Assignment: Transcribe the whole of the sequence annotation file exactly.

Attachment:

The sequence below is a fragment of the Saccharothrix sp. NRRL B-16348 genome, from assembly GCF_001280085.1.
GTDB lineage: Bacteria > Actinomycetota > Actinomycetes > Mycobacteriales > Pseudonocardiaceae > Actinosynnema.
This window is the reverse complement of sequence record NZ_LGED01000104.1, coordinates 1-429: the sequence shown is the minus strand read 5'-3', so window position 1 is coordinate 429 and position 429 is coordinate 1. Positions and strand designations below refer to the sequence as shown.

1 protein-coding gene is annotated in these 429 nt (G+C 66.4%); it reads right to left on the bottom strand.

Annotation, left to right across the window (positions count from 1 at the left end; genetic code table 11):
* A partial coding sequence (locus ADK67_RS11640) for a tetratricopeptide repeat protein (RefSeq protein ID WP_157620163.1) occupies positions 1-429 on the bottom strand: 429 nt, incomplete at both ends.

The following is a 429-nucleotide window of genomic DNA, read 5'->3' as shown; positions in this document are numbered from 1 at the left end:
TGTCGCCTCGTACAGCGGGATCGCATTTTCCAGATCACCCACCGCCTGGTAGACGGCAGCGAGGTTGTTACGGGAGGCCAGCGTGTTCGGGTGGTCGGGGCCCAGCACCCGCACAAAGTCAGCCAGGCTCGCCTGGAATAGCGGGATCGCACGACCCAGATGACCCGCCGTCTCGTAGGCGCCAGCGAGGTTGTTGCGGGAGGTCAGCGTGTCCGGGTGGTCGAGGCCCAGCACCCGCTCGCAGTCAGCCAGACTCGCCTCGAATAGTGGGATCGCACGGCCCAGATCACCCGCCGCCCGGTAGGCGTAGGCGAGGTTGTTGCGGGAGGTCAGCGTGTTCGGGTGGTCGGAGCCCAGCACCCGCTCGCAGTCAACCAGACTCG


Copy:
The sequence below is a fragment of the Saccharothrix sp. NRRL B-16348 genome, from assembly GCF_001280085.1.
GTDB lineage: Bacteria > Actinomycetota > Actinomycetes > Mycobacteriales > Pseudonocardiaceae > Actinosynnema.
This window is the reverse complement of sequence record NZ_LGED01000104.1, coordinates 1-429: the sequence shown is the minus strand read 5'-3', so window position 1 is coordinate 429 and position 429 is coordinate 1. Positions and strand designations below refer to the sequence as shown.

1 protein-coding gene is annotated in these 429 nt (G+C 66.4%); it reads right to left on the bottom strand.

Annotation, left to right across the window (positions count from 1 at the left end; genetic code table 11):
* A partial coding sequence (locus ADK67_RS11640) for a tetratricopeptide repeat protein (RefSeq protein ID WP_157620163.1) occupies positions 1-429 on the bottom strand: 429 nt, incomplete at both ends.

The following is a 429-nucleotide window of genomic DNA, read 5'->3' as shown; positions in this document are numbered from 1 at the left end:
TGTCGCCTCGTACAGCGGGATCGCATTTTCCAGATCACCCACCGCCTGGTAGACGGCAGCGAGGTTGTTACGGGAGGCCAGCGTGTTCGGGTGGTCGGGGCCCAGCACCCGCACAAAGTCAGCCAGGCTCGCCTGGAATAGCGGGATCGCACGACCCAGATGACCCGCCGTCTCGTAGGCGCCAGCGAGGTTGTTGCGGGAGGTCAGCGTGTCCGGGTGGTCGAGGCCCAGCACCCGCTCGCAGTCAGCCAGACTCGCCTCGAATAGTGGGATCGCACGGCCCAGATCACCCGCCGCCCGGTAGGCGTAGGCGAGGTTGTTGCGGGAGGTCAGCGTGTTCGGGTGGTCGGAGCCCAGCACCCGCTCGCAGTCAACCAGACTCG